News


Show of the week: Ackley Bridge

Scripted-logo-460_2

If one of the roles of TV drama is to shine a light on real-life issues, Ackley Bridge tackles some gritty topics head-on. Education, race relations and identity are all themes in the six-part drama for Channel 4 in the UK.

Another role of drama is to entertain, and if the premise of Ackley Bridge sounds heavy going, The Forge, which is producing, set out to cover the issues at hand with warmth and humour.

“In one way it’s sort of Shameless for schools,” says Louise Pedersen, CEO of All3Media International, which is selling the series internationally.

“It’s about a largely Asian and white school coming together, and what that says about cultural and educational issues,” she adds. “It’s not just about the kids, but is also about the teachers trying to make the school a success. We think it will be a compelling, modern school or precinct-based drama that raises issues we grapple with – all with a warm-hearted approach.”

The Shameless connection resonates on more than one level, given that show was produced by Company Pictures, the firm that Forge founder George Faber previously created. Two of Ackley Bridge’s creators, Kevin Erlis and Malcolm Campbell, also worked on the earlier show.

At a corporate level, All3Media owns Company, while All3Media International has a first-look deal with The Forge. Ackley Bridge is the second show out of the pair’s first-look deal following last year’s miniseries National Treasure.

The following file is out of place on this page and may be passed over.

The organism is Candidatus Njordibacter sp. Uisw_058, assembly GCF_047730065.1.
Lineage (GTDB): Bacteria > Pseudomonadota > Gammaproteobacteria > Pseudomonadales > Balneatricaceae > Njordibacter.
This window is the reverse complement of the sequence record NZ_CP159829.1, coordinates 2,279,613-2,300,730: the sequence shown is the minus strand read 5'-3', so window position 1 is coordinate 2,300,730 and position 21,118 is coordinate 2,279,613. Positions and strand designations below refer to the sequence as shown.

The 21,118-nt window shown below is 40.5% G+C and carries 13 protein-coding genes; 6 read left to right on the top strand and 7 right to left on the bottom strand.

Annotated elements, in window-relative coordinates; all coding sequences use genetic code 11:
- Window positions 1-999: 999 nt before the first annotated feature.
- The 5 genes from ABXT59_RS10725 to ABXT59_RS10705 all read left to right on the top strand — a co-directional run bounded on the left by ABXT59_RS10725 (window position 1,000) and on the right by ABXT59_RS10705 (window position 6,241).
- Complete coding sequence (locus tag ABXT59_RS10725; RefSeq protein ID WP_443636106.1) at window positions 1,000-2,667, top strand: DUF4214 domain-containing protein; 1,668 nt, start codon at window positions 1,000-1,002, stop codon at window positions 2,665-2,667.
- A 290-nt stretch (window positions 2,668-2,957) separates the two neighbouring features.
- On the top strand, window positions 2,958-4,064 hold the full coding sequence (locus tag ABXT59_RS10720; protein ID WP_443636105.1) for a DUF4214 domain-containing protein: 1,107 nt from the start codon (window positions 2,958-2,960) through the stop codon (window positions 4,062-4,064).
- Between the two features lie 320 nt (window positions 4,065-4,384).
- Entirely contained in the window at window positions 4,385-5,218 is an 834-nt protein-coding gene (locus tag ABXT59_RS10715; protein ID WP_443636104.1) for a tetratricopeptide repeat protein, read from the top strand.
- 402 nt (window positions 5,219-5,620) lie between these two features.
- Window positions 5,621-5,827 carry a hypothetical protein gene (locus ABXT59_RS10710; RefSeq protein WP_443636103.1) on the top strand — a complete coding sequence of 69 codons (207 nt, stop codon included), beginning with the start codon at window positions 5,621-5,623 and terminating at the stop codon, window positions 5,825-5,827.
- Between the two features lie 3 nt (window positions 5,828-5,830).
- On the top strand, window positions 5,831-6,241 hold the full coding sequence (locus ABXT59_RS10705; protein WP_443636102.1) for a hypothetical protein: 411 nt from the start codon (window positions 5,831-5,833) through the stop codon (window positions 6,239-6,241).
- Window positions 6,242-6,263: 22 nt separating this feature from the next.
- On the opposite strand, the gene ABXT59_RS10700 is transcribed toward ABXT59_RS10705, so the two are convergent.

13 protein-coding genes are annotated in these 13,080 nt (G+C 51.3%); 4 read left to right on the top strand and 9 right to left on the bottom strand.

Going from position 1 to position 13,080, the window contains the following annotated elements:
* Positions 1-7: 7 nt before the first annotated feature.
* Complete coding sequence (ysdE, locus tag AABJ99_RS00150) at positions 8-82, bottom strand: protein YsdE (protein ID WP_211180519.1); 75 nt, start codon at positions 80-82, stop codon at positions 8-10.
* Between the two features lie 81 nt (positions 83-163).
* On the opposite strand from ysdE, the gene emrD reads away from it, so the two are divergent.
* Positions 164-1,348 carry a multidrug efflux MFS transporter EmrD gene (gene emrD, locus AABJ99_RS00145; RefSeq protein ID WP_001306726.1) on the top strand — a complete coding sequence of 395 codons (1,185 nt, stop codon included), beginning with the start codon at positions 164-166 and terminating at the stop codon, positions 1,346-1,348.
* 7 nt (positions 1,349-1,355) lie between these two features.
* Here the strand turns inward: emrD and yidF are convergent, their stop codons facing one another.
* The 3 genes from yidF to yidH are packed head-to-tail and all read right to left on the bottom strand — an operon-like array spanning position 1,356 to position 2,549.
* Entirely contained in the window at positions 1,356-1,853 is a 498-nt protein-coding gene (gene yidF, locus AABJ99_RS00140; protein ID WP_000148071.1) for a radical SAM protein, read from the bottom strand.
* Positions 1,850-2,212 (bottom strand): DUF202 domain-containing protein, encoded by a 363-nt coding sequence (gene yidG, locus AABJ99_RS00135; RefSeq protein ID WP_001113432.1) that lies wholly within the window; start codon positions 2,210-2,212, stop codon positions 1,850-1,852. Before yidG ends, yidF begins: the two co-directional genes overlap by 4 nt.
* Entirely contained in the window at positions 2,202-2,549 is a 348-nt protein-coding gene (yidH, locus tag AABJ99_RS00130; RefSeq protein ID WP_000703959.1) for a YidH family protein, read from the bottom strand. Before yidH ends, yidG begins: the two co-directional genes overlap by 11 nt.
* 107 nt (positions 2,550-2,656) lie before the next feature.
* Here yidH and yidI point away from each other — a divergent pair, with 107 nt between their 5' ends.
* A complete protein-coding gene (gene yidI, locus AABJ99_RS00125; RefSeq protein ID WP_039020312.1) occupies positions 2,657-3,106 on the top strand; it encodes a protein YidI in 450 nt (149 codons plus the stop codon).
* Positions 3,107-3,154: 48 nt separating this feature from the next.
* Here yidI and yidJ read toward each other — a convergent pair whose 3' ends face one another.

Faber describes the show as follows: “A returning series set in a school in the North of England, in a town with a white and Asian community who live side-by-side, but have completely separate lives,” he says. “Our school has merged an all-white school with an all-Asian school, and we join them on day one. This is a very segregated town, so the school is a social experiment and we’re looking at what happens when two tribes are brought together under one roof.”

The Forge founder says tackling sometimes difficult subject matter in a relatable way is in the DNA of the writing team. “Ayub Khan Din wrote a film called East is East, which was very successful internationally, and was warm, funny and surprising in the way it looked at growing up in a Pakistani family in the 1970s. Our show is warm and funny with really engaging relationships.”

In the UK, Channel 4 runs Ackley Bridge at 8pm, marking the free-TV channel’s return to weeknight drama in that primetime slot.

Jo Joyner plays the dedicated head of the freshly-minted Ackley Bridge College, and her ex-Eastenders colleague Paul Nicholls is her on-screen husband and school P.E. teacher.  The cast of pupils includes Sam Bottomley (Jericho), Fern Deacon (The Enfield Haunting) and Arsher Ali (Four Lions).

While the series is billed as an insight into modern Britain, the producers are convinced it will find an audience outside the UK. “We’re looking at the kids, we’re looking at the teachers, we’re looking at their homes, and hopefully that makes it a show that will resonate all over the world,” Faber says. “This is going to be so pertinent, political and relevant to us all.”

The show: Ackley Bridge
The producer: The Forge
The broadcaster: Channel 4 (UK)
The distributor: All3Media International
The concept: Primetime drama about the coming together of white and Asian schools